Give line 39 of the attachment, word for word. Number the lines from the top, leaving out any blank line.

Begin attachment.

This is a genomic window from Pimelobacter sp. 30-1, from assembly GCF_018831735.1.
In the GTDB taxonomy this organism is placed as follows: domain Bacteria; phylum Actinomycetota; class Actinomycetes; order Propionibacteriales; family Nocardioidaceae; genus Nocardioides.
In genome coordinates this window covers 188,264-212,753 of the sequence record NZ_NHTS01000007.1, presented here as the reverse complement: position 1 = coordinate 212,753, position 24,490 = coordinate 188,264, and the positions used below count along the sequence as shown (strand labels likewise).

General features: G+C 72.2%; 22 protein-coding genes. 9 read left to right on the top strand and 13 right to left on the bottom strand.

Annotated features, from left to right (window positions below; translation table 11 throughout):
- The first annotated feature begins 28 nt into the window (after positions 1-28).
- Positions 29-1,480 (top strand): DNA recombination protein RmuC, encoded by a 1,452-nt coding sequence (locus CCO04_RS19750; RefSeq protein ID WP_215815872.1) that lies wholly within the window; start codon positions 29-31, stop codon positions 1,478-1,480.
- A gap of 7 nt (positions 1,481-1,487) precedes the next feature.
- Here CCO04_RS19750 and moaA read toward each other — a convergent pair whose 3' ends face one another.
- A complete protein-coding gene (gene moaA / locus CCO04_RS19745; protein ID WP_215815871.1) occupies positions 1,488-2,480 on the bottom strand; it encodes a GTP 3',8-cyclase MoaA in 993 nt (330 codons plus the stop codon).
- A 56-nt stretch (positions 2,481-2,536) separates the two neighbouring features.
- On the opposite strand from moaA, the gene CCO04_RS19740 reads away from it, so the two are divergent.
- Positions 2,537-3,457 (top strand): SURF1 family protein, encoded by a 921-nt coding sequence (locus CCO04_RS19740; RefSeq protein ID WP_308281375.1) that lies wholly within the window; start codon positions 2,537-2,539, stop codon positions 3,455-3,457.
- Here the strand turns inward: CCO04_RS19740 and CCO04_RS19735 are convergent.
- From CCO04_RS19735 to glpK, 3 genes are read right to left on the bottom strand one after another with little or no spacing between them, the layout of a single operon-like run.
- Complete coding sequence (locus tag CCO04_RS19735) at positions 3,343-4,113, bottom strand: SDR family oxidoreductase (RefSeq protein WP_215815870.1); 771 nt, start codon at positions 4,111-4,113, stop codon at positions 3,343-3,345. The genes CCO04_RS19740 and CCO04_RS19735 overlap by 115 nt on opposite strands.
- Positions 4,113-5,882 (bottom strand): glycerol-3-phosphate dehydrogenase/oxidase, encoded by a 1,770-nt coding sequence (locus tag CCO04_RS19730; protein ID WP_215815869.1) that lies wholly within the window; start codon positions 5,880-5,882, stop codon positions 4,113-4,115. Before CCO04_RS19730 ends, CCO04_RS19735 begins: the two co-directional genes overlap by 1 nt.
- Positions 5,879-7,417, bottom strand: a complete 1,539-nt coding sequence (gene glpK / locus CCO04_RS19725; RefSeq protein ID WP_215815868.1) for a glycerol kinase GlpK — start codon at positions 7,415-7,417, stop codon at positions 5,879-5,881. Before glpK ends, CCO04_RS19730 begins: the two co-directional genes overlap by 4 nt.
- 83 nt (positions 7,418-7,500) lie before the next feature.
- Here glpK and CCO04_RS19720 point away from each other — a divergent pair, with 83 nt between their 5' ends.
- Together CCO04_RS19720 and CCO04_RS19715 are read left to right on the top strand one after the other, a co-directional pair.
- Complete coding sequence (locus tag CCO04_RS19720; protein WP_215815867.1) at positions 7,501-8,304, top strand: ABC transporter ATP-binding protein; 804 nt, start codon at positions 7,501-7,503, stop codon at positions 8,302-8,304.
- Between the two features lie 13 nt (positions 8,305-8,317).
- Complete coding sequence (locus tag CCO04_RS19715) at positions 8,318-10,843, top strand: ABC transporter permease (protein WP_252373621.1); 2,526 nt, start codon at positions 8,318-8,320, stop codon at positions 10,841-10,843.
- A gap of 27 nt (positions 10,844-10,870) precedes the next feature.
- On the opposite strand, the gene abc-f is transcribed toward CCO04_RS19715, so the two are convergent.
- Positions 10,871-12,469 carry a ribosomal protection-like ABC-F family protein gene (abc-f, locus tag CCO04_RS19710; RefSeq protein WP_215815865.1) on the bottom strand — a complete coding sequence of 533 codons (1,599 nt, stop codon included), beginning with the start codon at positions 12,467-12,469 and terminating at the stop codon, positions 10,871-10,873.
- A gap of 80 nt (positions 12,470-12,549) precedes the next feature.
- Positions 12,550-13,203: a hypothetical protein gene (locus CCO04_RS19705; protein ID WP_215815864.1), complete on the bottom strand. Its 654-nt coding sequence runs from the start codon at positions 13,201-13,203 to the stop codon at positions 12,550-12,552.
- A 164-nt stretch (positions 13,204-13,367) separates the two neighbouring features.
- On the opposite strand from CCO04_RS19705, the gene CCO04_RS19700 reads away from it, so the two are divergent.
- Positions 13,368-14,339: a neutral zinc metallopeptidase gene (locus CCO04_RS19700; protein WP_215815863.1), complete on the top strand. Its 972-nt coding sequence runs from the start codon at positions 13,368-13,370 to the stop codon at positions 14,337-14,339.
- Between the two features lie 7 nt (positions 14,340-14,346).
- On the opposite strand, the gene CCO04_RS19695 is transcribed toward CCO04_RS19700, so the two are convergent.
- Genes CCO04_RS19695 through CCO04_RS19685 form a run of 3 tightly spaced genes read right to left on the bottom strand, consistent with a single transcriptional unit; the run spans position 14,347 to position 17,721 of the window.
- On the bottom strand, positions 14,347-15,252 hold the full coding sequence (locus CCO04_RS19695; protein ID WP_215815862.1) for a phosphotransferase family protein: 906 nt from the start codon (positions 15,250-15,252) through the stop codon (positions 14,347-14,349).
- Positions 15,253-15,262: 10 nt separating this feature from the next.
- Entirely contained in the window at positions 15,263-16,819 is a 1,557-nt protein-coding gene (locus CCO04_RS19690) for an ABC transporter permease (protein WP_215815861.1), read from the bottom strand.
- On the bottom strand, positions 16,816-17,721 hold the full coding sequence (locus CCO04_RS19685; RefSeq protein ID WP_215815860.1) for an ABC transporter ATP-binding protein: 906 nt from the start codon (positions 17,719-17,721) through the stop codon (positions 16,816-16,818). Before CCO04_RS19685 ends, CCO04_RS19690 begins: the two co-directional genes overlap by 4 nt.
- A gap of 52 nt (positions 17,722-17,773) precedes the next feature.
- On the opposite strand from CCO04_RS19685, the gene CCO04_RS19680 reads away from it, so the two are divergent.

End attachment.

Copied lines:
- On the bottom strand, positions 16,816-17,721 hold the full coding sequence (locus CCO04_RS19685; RefSeq protein ID WP_215815860.1) for an ABC transporter ATP-binding protein: 906 nt from the start codon (positions 17,719-17,721) through the stop codon (positions 16,816-16,818). Before CCO04_RS19685 ends, CCO04_RS19690 begins: the two co-directional genes overlap by 4 nt.